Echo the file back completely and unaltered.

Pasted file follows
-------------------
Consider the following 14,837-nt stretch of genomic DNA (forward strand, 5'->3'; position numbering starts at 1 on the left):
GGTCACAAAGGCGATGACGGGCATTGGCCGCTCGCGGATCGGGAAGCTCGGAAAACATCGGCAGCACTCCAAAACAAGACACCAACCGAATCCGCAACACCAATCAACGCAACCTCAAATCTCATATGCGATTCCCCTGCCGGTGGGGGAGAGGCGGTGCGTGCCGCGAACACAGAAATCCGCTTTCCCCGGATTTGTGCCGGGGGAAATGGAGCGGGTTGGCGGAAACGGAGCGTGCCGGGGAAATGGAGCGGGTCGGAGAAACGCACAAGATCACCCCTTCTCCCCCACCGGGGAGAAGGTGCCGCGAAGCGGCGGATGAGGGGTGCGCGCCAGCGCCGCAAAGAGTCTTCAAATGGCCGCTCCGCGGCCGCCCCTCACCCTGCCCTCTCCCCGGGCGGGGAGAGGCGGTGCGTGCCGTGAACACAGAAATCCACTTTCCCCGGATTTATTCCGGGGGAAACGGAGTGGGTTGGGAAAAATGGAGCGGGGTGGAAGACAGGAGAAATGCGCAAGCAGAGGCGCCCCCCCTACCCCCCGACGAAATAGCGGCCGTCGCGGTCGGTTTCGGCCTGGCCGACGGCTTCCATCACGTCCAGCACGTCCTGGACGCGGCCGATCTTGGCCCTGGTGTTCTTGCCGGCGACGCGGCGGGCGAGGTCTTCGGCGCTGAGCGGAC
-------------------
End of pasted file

Consider the following 14,837-nt stretch of genomic DNA (forward strand, 5'->3'; position numbering starts at 1 on the left):
GGTCACAAAGGCGATGACGGGCATTGGCCGCTCGCGGATCGGGAAGCTCGGAAAACATCGGCAGCACTCCAAAACAAGACACCAACCGAATCCGCAACACCAATCAACGCAACCTCAAATCTCATATGCGATTCCCCTGCCGGTGGGGGAGAGGCGGTGCGTGCCGCGAACACAGAAATCCGCTTTCCCCGGATTTGTGCCGGGGGAAATGGAGCGGGTTGGCGGAAACGGAGCGTGCCGGGGAAATGGAGCGGGTCGGAGAAACGCACAAGATCACCCCTTCTCCCCCACCGGGGAGAAGGTGCCGCGAAGCGGCGGATGAGGGGTGCGCGCCAGCGCCGCAAAGAGTCTTCAAATGGCCGCTCCGCGGCCGCCCCTCACCCTGCCCTCTCCCCGGGCGGGGAGAGGCGGTGCGTGCCGTGAACACAGAAATCCACTTTCCCCGGATTTATTCCGGGGGAAACGGAGTGGGTTGGGAAAAATGGAGCGGGGTGGAAGACAGGAGAAATGCGCAAGCAGAGGCGCCCCCCCTACCCCCCGACGAAATAGCGGCCGTCGCGGTCGGTTTCGGCCTGGCCGACGGCTTCCATCACGTCCAGCACGTCCTGGACGCGGCCGATCTTGGCCCTGGTGTTCTTGCCGGCGACGCGGCGGGCGAGGTCTTCGGCGCTGAGCGGAC